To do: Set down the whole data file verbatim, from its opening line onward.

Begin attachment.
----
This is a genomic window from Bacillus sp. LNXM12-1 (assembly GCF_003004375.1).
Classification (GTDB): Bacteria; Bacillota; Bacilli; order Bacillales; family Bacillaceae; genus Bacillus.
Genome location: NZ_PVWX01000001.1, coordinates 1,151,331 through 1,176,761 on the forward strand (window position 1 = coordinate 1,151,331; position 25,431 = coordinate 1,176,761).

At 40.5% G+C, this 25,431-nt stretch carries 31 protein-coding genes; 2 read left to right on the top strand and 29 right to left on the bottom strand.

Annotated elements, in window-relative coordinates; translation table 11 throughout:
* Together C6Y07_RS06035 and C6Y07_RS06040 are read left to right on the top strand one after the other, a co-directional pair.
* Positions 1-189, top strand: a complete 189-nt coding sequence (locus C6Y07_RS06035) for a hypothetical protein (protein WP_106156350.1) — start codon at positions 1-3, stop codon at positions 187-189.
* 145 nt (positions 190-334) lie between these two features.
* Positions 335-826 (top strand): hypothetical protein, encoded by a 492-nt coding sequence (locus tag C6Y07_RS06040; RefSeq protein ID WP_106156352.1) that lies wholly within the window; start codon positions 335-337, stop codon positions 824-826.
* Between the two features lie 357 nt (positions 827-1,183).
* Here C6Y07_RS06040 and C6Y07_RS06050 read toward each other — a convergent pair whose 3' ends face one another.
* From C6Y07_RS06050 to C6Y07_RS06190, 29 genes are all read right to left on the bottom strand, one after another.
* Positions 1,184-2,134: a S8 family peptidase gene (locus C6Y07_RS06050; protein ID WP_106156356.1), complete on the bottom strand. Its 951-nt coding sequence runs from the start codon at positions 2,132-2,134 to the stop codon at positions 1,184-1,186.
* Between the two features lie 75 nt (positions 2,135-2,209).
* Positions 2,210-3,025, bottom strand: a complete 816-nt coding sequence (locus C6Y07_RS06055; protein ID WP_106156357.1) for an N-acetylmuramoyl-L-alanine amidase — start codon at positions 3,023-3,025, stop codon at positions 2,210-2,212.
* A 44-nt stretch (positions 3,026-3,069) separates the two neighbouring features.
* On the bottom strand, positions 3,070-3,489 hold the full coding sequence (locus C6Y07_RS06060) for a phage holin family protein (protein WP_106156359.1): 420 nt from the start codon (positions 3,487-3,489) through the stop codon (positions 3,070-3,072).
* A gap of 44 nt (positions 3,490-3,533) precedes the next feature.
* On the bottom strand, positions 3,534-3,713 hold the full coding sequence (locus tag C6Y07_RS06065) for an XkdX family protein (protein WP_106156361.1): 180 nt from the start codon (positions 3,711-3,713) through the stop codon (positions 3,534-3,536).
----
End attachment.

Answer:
This is a genomic window from Bacillus sp. LNXM12-1 (assembly GCF_003004375.1).
Classification (GTDB): Bacteria; Bacillota; Bacilli; order Bacillales; family Bacillaceae; genus Bacillus.
Genome location: NZ_PVWX01000001.1, coordinates 1,151,331 through 1,176,761 on the forward strand (window position 1 = coordinate 1,151,331; position 25,431 = coordinate 1,176,761).

At 40.5% G+C, this 25,431-nt stretch carries 31 protein-coding genes; 2 read left to right on the top strand and 29 right to left on the bottom strand.

Annotated elements, in window-relative coordinates; translation table 11 throughout:
* Together C6Y07_RS06035 and C6Y07_RS06040 are read left to right on the top strand one after the other, a co-directional pair.
* Positions 1-189, top strand: a complete 189-nt coding sequence (locus C6Y07_RS06035) for a hypothetical protein (protein WP_106156350.1) — start codon at positions 1-3, stop codon at positions 187-189.
* 145 nt (positions 190-334) lie between these two features.
* Positions 335-826 (top strand): hypothetical protein, encoded by a 492-nt coding sequence (locus tag C6Y07_RS06040; RefSeq protein ID WP_106156352.1) that lies wholly within the window; start codon positions 335-337, stop codon positions 824-826.
* Between the two features lie 357 nt (positions 827-1,183).
* Here C6Y07_RS06040 and C6Y07_RS06050 read toward each other — a convergent pair whose 3' ends face one another.
* From C6Y07_RS06050 to C6Y07_RS06190, 29 genes are all read right to left on the bottom strand, one after another.
* Positions 1,184-2,134: a S8 family peptidase gene (locus C6Y07_RS06050; protein ID WP_106156356.1), complete on the bottom strand. Its 951-nt coding sequence runs from the start codon at positions 2,132-2,134 to the stop codon at positions 1,184-1,186.
* Between the two features lie 75 nt (positions 2,135-2,209).
* Positions 2,210-3,025, bottom strand: a complete 816-nt coding sequence (locus C6Y07_RS06055; protein ID WP_106156357.1) for an N-acetylmuramoyl-L-alanine amidase — start codon at positions 3,023-3,025, stop codon at positions 2,210-2,212.
* A 44-nt stretch (positions 3,026-3,069) separates the two neighbouring features.
* On the bottom strand, positions 3,070-3,489 hold the full coding sequence (locus C6Y07_RS06060) for a phage holin family protein (protein WP_106156359.1): 420 nt from the start codon (positions 3,487-3,489) through the stop codon (positions 3,070-3,072).
* A gap of 44 nt (positions 3,490-3,533) precedes the next feature.
* On the bottom strand, positions 3,534-3,713 hold the full coding sequence (locus tag C6Y07_RS06065) for an XkdX family protein (protein WP_106156361.1): 180 nt from the start codon (positions 3,711-3,713) through the stop codon (positions 3,534-3,536).